THE BUILDER— RANGE CUSTOM HOMES Jon Range, owner of Range Custom Homes says, “It was such an honor to be chosen as the winner of the 2015 Fall Showcase of Homes. As a custom home builder, my first and foremost priority is that my clients love the home I create for them. I want them to love not just the design and finishing touches, but the quality as well. As a custom home builder, I don’t get a lot of opportunities to showcase my work to others, so it’s wonderful to get opportunities like the Fall Showcase of Homes. Houses like this truly take an army to build, and it’s a team effort between me and the amazingly talented sub contractors that I am lucky to have help me create these beautiful homes. I could not do it without them. In my line of work, word of mouth is everything…and I only hope that the homes I build speak for themselves." The Rochester Area Builders Showcase of Homes is a great opportunity to tour newly constructed homes in the Rochester area. Whether you are in the market for a new home or just like to visit new homes, like me, the showcase is a wonderful chance to see the latest in housing and interior design trends. I’ll definitely be going on the 2016 Rochester Area Builders Fall Showcase of Homes tour. It runs for two consecutive weekends: September 10-11 and September 17-18 from 11 a.m. to 5 p.m. Admission is free. Cindy Mennega, owner of Straight-Talk Wireless, is a health coach and freelance writer based in Rochester.

RWmagazine.com September/October 2016

33


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1

home & garden

THE CAREY KITCHEN PLEASES WITH SPACE AND STYLE

BY BOB FREUND PHOTOGRAPHY BY MIKE HARDWICK PHOTOGRAPHY

SUBCONTRACTORS

Gary Einck Plumbing Bruce Hanson Remodeling Laitala Tile Leth Electric Merschbrock Drywall and Painting Schotts Hardwood Flooring Ultimate Surfaces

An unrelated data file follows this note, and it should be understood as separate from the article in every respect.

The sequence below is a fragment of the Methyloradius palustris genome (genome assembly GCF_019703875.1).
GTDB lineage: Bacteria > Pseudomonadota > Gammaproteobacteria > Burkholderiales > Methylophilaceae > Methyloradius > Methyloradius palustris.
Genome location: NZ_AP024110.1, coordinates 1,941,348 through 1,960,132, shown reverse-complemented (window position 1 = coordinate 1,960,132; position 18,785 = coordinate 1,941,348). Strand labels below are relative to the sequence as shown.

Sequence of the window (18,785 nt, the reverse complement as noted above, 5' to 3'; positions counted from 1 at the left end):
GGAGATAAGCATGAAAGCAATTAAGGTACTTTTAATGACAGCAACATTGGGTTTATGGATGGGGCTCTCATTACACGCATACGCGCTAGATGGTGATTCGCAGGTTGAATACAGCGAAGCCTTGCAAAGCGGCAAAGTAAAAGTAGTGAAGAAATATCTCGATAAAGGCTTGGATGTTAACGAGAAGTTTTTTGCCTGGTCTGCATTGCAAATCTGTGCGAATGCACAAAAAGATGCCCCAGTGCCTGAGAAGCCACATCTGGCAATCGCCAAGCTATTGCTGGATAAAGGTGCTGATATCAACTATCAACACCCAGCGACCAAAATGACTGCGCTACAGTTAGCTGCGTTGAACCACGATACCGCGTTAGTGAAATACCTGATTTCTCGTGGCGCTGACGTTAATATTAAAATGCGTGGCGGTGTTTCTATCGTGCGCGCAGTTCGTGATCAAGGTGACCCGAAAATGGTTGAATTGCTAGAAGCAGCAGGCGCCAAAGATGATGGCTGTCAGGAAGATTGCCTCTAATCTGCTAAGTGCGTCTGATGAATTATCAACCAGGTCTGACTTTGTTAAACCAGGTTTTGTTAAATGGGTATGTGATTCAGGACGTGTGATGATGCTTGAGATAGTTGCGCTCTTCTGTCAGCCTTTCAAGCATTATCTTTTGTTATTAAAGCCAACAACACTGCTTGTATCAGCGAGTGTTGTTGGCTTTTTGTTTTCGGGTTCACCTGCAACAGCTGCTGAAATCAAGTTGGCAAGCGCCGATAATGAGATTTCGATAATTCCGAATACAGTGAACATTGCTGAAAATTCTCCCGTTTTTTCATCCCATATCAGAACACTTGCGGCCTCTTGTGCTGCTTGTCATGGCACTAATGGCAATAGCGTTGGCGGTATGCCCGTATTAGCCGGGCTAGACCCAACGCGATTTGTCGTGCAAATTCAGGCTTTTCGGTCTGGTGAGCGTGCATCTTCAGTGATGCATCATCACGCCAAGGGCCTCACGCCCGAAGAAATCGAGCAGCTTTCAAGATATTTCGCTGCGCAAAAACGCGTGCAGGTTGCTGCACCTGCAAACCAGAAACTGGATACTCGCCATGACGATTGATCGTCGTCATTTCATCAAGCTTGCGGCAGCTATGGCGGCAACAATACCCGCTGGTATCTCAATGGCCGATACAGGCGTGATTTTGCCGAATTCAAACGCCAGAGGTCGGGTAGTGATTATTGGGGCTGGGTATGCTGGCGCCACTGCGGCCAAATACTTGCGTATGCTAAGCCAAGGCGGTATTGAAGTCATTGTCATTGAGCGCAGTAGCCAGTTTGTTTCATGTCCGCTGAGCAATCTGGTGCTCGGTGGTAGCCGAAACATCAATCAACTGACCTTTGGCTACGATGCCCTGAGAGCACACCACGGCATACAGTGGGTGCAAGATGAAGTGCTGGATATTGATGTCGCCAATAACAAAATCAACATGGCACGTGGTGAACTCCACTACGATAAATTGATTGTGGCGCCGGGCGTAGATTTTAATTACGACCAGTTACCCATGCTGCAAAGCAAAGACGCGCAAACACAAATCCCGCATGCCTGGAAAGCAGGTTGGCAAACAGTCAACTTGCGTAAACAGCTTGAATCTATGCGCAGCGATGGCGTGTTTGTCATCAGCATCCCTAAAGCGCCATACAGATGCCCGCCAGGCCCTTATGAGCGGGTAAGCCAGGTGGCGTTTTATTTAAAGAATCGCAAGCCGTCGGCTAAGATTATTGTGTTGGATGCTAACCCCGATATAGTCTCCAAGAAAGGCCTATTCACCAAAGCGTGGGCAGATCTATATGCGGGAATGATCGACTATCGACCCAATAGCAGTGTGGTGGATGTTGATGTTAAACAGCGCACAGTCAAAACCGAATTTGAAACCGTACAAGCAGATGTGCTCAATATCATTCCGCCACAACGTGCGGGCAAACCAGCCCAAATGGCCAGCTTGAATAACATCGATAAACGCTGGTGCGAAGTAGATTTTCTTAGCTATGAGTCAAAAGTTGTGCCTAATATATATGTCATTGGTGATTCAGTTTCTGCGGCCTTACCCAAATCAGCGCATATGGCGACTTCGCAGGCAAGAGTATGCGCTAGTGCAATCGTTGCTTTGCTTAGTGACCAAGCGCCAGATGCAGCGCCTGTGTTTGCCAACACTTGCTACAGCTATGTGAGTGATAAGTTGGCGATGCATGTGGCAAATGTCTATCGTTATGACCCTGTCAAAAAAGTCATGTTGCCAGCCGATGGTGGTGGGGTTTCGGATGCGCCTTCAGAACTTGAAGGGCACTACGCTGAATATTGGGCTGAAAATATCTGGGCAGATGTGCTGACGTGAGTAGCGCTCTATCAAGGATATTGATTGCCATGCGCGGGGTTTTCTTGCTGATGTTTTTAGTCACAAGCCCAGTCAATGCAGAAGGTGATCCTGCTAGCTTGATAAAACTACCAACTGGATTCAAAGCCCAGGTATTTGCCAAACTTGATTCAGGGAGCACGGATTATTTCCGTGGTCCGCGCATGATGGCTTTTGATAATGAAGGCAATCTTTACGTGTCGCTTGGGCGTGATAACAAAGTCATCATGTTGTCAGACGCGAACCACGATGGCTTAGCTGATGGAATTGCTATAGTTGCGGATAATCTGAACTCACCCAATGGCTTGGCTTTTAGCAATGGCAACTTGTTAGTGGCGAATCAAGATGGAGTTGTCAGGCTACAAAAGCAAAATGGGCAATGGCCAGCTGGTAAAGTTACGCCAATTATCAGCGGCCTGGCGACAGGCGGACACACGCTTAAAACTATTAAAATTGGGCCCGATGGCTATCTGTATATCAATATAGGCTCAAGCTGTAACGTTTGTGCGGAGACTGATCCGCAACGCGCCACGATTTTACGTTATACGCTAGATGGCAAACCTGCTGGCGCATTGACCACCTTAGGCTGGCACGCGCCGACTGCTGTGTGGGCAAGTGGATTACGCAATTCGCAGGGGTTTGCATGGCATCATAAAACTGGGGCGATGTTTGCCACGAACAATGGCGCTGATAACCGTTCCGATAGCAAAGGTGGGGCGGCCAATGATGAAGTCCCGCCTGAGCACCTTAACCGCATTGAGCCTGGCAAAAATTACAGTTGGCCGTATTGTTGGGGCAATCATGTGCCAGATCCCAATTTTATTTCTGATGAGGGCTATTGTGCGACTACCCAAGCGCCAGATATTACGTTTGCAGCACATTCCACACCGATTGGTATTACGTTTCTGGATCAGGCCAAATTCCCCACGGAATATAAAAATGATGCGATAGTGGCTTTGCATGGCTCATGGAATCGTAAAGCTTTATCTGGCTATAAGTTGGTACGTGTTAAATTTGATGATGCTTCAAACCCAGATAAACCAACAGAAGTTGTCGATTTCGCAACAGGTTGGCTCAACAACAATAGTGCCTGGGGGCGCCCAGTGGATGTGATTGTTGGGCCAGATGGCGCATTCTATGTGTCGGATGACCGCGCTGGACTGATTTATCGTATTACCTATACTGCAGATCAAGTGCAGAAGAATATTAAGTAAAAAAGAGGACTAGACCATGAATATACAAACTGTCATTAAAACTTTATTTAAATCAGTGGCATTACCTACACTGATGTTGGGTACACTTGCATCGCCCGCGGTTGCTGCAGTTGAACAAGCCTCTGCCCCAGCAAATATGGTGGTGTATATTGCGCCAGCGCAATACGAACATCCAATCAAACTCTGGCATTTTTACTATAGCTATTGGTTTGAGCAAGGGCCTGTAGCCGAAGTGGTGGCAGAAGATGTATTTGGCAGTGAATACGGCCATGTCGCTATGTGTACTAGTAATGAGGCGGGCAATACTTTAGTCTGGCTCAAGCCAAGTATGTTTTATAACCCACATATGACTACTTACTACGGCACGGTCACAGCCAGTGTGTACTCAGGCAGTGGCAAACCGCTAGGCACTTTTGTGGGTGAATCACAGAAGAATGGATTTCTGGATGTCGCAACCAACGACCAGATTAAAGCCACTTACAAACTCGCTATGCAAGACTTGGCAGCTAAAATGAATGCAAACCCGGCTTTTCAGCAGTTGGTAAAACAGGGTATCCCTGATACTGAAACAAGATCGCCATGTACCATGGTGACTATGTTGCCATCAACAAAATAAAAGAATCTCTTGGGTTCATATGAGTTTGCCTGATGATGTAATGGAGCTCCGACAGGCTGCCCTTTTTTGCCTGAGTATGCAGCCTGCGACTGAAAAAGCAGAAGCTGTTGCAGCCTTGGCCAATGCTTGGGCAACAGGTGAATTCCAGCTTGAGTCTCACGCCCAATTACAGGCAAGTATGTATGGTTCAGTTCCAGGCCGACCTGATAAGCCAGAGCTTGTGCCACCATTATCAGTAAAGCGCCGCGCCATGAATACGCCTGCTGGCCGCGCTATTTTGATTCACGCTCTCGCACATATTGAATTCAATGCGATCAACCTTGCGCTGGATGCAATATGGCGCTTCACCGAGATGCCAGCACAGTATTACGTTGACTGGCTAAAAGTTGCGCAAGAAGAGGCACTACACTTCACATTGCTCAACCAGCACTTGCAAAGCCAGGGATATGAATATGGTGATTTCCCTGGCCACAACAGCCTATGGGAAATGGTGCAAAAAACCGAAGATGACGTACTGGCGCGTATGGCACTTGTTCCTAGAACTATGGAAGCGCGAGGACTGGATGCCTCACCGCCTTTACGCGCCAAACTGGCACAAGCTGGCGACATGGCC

CONTRACTOR:

Kitchens Plus

B

PROJECT:

Kitchen Remodel

A SPACIOUS SOLUTION rent and Beth Carey’s newly The couple and Kitchens Plus, which acted as designer and general remodeled kitchen becomes the center contractor, went to work in fall 2015 to create a spacious kitchen of attention whenever the Rochester couple has without expanding the house. They removed the peninsula and added family in town or entertains guests for an evening. counter space at the end of the kitchen. They took out a cabinet-style GATHERING SPACE Hosts and guests can comfortably gather in the kitchen to chat. At meal time, guests can flow on either side along a 9-foot long center island to fill their plates from a buffet-style spread. It’s a favorite hosting style for the Careys. At the same time, without being crowded for work space, someone can be preparing food using the quart counter tops. Before the Careys and the Kitchens Plus design firm in Rochester remodeled it, “The kitchen was really cramped,” says designer Becky Mickelson of Kitchens Plus. At one end, a peninsula counter jutted out from the wall and acted as a room separator. At the other end, a tall cupboard intruded into walking space from another wall. And there was not a lot of work room in between.

pantry and a door leading into an adjacent room. Then, the Careys decided to forgo part of their formal dining room and moved a kitchen wall 5 feet to make room for a walk-in pantry. The island is the centerpiece of the Carey kitchen. It features a quartz stone top that flares into a semicircular seating area for conversations over snacks with their two children or drinks with guests. Mickelson says she has rounded out the ends of kitchen islands similarly in other designs. The homeowners say Mickelson also found a way to open the view into the kitchen as people enter. By eliminating a door for stairs into the lower level, it was possible to remove part of the wall of the stairwell and get a glimpse of the kitchen through the open corner.

LOOK OUT THE WINDOW A view of the backyard was important too. “We really wanted a long window,” Beth says. So, the remodeling project doubled the length of the existing window from 3 feet to 6 feet. Another priority for the project was additional storage. Drawers in the base of the island added substantial storage; overhead cabinet space also increased. Yet, the largest single addition is the walk-in pantry, RWmagazine.com September/October 2016

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ROCHESTER AREA BUILDERS AB ROCHESTERAREABUILDERS.COM FALL SHOWCASE OF HOMES SEPTEMBER 10-11 AND 17-18, 11 A.M. – 5 P.M. ADMISSION IS FREE! a separate room behind a frosted glass door off the kitchen. Instead of cabinets, the Careys installed open shelves for storing dry foods, packages and cans and a long counter top to use as a work space.